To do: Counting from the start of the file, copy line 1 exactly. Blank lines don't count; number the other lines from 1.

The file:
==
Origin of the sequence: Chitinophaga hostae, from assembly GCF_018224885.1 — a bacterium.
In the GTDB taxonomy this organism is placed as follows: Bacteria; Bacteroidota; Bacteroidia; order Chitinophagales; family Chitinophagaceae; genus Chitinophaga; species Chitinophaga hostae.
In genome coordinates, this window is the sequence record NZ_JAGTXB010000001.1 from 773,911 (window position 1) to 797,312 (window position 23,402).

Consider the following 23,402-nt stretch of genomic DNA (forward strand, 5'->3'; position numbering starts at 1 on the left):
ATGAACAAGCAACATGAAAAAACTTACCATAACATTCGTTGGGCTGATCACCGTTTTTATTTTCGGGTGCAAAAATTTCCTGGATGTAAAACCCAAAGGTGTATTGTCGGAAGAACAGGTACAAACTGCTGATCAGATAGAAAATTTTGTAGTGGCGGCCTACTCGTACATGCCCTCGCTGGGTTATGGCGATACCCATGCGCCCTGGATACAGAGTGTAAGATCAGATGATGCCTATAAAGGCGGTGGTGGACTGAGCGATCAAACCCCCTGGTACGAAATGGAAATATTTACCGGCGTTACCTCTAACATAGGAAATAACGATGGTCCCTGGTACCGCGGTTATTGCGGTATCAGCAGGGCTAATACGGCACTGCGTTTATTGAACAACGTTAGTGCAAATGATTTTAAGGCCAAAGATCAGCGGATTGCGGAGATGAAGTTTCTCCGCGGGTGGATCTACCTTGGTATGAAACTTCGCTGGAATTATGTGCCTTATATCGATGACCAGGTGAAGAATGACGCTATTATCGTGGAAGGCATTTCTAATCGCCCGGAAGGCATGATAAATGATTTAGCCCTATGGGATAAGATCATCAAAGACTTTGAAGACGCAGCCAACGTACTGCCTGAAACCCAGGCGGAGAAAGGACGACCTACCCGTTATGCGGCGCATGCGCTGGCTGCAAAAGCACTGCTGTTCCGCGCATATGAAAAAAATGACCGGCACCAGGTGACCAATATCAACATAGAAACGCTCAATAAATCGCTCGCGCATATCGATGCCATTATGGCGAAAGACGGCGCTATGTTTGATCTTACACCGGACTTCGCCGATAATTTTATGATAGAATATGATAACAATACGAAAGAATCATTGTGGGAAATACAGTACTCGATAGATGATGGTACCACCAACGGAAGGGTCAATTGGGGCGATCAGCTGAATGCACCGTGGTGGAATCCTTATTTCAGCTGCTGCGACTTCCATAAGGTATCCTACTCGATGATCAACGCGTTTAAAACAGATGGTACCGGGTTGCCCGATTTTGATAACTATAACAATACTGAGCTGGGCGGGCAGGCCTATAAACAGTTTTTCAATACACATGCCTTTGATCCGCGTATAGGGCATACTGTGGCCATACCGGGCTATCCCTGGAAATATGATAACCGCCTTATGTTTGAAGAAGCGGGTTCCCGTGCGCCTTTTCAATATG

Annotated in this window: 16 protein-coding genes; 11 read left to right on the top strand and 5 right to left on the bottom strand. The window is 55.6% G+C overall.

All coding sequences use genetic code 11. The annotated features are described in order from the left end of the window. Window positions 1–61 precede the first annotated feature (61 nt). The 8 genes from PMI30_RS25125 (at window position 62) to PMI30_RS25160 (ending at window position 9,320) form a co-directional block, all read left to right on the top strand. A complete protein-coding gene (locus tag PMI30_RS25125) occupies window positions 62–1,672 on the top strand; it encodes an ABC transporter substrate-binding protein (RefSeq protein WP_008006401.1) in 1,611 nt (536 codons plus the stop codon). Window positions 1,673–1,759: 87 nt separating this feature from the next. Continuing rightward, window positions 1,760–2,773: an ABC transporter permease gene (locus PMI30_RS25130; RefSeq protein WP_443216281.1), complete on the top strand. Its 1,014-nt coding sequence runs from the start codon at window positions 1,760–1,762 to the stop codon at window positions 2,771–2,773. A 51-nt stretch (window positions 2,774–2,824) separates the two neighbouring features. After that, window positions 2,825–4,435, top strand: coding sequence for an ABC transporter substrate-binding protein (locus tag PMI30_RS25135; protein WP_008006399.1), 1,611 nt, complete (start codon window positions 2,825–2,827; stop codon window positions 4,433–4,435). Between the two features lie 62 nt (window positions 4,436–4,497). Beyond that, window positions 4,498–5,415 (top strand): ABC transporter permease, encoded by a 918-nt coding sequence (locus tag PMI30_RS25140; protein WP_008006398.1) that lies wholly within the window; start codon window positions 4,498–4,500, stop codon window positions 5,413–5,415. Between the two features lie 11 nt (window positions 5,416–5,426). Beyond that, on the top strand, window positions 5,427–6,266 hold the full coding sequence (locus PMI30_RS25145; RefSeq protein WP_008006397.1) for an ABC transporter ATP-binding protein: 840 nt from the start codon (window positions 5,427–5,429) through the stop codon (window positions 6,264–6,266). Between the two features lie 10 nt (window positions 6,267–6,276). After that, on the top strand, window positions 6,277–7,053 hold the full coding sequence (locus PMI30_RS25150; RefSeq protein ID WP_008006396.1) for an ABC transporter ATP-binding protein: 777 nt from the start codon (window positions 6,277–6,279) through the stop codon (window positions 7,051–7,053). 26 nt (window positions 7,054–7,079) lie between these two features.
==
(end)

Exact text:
Origin of the sequence: Chitinophaga hostae, from assembly GCF_018224885.1 — a bacterium.